Yankee Fans Fleeing for the Exits in ALCS
Many New York Yankees fans aren’t exactly exuding confidence these days when it comes to their team’s fortunes against the Texas Rangers in the American League Championship Series.
It’s not just the panic and the anger that you can read on Twitter and in the comments on Yankee-centric sites like the LoHud Yankee blog. It’s not just all the empty seats in Yankee Stadium for the ninth inning of Games 3 and 4, where fans fled for the exits as the Rangers beat up on the Yankee bullpen.
No, what’s even more embarrassing was the fact that a good chunk of Yankee fans were gone by the seventh inning in Game 4, when the score was only 7-3 Rangers. Given that the Yanks made an incredible comeback in Game 1, winning the game against the Texas bullpen after being down 5-1 in the eighth inning, expecting a Bomber comeback wasn’t unreasonable. After all, they did load the bases with one out in the eighth inning, although they didn’t score.
Yet all too many fans headed for home not long after A.J. Burnett gave up a three-run homer to Bengie Molina in the sixth inning, and the Rangers scored two runs off the Yankee bullpen to make the score 7-3. Joe Girardi himself appeared to throw in the towel in the ninth, pitching mopup man Sergio Mitre, who gave up three runs. And the stadium was a ghost town, left with a few loyal fans and a bunch of Rangers rooters, by the time the Yankees came to bat in the bottom of the ninth, with the score 10-3.
Granted, a good portion of the people who went to the game and left early are well-connected people in the expensive seats who want to be part of the scene. But there were a lot of empty cheaper seats as well at the ballpark, with fans voting with their feet.
Another clue that many Yankee fans have lost hope are the rapidly sinking ticket prices on the secondary market. In the ALDS, starting prices for Yankee tickets on StubHub started at around $150. For Wednesday’s Game 5, the prices began at around that range last week, dropped to as low as $50 on Tuesday night, then sunk to a current low of $24 for tickets.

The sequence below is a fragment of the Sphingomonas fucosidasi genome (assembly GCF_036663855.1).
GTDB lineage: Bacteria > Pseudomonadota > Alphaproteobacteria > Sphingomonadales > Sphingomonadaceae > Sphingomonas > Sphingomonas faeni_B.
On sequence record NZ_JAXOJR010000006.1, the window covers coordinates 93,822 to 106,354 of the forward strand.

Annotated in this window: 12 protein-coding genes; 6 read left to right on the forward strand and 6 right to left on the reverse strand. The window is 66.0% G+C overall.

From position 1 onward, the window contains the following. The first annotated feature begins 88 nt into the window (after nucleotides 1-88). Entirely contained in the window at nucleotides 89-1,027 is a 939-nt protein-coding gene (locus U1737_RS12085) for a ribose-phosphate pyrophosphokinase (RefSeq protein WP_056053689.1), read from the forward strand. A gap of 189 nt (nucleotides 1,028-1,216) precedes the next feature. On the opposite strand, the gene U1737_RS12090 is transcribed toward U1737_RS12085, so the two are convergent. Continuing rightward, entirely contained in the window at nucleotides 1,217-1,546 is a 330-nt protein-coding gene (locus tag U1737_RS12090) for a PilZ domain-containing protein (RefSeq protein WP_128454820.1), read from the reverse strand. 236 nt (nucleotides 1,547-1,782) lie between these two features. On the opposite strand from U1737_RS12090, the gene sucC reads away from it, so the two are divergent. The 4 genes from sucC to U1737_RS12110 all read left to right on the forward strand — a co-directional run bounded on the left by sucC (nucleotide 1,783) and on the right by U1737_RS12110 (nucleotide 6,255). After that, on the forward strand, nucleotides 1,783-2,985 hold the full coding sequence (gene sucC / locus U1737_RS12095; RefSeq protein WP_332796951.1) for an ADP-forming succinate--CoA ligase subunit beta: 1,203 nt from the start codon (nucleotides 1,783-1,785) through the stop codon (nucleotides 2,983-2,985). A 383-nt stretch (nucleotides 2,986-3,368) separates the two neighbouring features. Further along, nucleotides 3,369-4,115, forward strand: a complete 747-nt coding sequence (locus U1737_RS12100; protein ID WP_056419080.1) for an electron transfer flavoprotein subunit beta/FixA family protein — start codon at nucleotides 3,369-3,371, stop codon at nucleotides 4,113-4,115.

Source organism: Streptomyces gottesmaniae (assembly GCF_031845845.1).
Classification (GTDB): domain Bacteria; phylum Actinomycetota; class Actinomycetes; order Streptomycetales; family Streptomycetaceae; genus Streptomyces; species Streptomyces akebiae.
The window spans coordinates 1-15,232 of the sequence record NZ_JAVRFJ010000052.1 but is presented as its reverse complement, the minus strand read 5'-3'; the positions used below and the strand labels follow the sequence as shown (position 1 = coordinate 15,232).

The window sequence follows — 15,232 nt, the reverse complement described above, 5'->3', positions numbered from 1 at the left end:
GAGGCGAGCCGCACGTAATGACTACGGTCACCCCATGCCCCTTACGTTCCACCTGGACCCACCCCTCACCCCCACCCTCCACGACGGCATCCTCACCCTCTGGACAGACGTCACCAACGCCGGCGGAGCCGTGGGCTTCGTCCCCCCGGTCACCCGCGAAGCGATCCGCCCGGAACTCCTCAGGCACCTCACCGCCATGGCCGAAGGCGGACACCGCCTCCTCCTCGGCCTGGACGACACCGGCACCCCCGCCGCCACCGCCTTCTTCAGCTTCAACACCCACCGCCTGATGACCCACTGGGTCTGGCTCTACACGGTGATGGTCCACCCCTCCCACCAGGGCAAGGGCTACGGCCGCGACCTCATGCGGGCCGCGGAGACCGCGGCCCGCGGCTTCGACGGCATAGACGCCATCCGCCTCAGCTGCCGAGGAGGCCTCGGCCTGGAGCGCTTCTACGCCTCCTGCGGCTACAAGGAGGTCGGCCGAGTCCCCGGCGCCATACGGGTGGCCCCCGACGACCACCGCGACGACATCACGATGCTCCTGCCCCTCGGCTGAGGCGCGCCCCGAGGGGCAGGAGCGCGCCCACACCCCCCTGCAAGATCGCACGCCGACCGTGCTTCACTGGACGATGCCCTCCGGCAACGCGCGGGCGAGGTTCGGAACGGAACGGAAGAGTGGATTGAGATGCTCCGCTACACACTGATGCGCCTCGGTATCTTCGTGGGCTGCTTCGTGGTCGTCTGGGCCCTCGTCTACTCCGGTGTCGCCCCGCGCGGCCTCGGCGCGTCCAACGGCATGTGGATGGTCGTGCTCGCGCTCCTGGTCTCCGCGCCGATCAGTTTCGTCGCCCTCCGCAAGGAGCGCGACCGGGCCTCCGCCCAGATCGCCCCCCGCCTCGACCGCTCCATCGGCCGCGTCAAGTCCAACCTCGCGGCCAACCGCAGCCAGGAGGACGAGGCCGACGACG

There are around 6000 tickets available on Wednesday morning just on StubHub. FanSnap, which tracks non-StubHub tickets, also has close to that number of tickets available, and their starting price is $25. With many of the tickets on the secondary market, the prices are below face value, which tells you something about the fans’ confidence — or lack thereof — on how the Yankees are going to do.
I remember these same sort of indicators in the 2004 ALCS. I was able to get tickets for face value the day of Game 6 from a Yankee fan who apparently didn’t want to sit through seeing the Sox winning. I was also at Game 7 that year, and there were about 20,000 fans left at the end — mostly Red Sox fans, with some loyalists like me.
Are the Yankees doomed in this year’s ALCS, given that they’re down 3 games to 1? Having watched the Sox come back from an even bigger deficit, anything is possible. So I wouldn’t count the Yankees just yet, although I so wish we had our own Kevin Millar to say this year’s equivalent of his famous “don’t let us win tonight” speech. Instead, we have Yankee captain Derek Jeter giving this tepid quote:
“They’ve played better than us,” Derek Jeter said. “They’ve pitched better. They’ve hit better. When you have that combination, you find yourself behind. But at this point, we’re going to come in tomorrow — or later today — and try to win a game.”
Try? Where is Yoda when you really need him?
At any rate, if other Yankee fans have given up on their team, their loss will be my gain. I’m going to buy some below-face-value tickets today, and cheer on the Bombers, win or lose, until the very end.
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